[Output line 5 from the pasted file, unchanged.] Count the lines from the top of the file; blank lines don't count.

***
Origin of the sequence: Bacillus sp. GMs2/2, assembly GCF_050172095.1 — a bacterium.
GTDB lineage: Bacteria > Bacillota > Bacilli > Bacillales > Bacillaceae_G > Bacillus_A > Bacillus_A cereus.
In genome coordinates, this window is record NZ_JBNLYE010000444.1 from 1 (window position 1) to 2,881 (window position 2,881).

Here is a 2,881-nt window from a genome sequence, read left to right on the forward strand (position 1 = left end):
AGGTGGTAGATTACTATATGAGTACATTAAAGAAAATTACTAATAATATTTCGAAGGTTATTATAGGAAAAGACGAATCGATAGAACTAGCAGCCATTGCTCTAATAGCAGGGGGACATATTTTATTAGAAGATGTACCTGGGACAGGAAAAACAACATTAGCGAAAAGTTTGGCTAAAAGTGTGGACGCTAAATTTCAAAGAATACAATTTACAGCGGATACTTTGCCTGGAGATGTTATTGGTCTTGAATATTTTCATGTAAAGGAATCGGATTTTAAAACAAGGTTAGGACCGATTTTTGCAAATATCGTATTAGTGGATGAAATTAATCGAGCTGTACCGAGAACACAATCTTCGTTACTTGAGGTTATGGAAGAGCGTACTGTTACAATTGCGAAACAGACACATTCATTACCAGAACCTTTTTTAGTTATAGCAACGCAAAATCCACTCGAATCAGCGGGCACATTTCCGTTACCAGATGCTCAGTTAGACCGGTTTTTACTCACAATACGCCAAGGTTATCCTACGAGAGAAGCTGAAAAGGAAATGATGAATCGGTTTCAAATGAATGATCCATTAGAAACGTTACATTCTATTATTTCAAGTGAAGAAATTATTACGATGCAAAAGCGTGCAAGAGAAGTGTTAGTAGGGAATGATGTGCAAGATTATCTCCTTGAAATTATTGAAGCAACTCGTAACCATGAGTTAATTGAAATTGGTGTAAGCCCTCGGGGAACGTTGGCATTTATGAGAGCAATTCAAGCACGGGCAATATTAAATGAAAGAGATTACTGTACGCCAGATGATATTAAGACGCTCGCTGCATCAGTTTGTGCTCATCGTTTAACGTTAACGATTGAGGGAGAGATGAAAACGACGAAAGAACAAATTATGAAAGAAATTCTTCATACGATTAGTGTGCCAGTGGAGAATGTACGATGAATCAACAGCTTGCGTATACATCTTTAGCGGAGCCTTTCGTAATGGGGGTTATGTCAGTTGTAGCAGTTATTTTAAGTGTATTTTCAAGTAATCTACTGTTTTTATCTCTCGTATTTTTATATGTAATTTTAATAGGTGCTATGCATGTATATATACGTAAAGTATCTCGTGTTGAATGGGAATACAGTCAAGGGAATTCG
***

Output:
AGGTGGTAGATTACTATATGAGTACATTAAAGAAAATTACTAATAATATTTCGAAGGTTATTATAGGAAAAGACGAATCGATAGAACTAGCAGCCATTGCTCTAATAGCAGGGGGACATATTTTATTAGAAGATGTACCTGGGACAGGAAAAACAACATTAGCGAAAAGTTTGGCTAAAAGTGTGGACGCTAAATTTCAAAGAATACAATTTACAGCGGATACTTTGCCTGGAGATGTTATTGGTCTTGAATATTTTCATGTAAAGGAATCGGATTTTAAAACAAGGTTAGGACCGATTTTTGCAAATATCGTATTAGTGGATGAAATTAATCGAGCTGTACCGAGAACACAATCTTCGTTACTTGAGGTTATGGAAGAGCGTACTGTTACAATTGCGAAACAGACACATTCATTACCAGAACCTTTTTTAGTTATAGCAACGCAAAATCCACTCGAATCAGCGGGCACATTTCCGTTACCAGATGCTCAGTTAGACCGGTTTTTACTCACAATACGCCAAGGTTATCCTACGAGAGAAGCTGAAAAGGAAATGATGAATCGGTTTCAAATGAATGATCCATTAGAAACGTTACATTCTATTATTTCAAGTGAAGAAATTATTACGATGCAAAAGCGTGCAAGAGAAGTGTTAGTAGGGAATGATGTGCAAGATTATCTCCTTGAAATTATTGAAGCAACTCGTAACCATGAGTTAATTGAAATTGGTGTAAGCCCTCGGGGAACGTTGGCATTTATGAGAGCAATTCAAGCACGGGCAATATTAAATGAAAGAGATTACTGTACGCCAGATGATATTAAGACGCTCGCTGCATCAGTTTGTGCTCATCGTTTAACGTTAACGATTGAGGGAGAGATGAAAACGACGAAAGAACAAATTATGAAAGAAATTCTTCATACGATTAGTGTGCCAGTGGAGAATGTACGATGAATCAACAGCTTGCGTATACATCTTTAGCGGAGCCTTTCGTAATGGGGGTTATGTCAGTTGTAGCAGTTATTTTAAGTGTATTTTCAAGTAATCTACTGTTTTTATCTCTCGTATTTTTATATGTAATTTTAATAGGTGCTATGCATGTATATATACGTAAAGTATCTCGTGTTGAATGGGAATACAGTCAAGGGAATTCG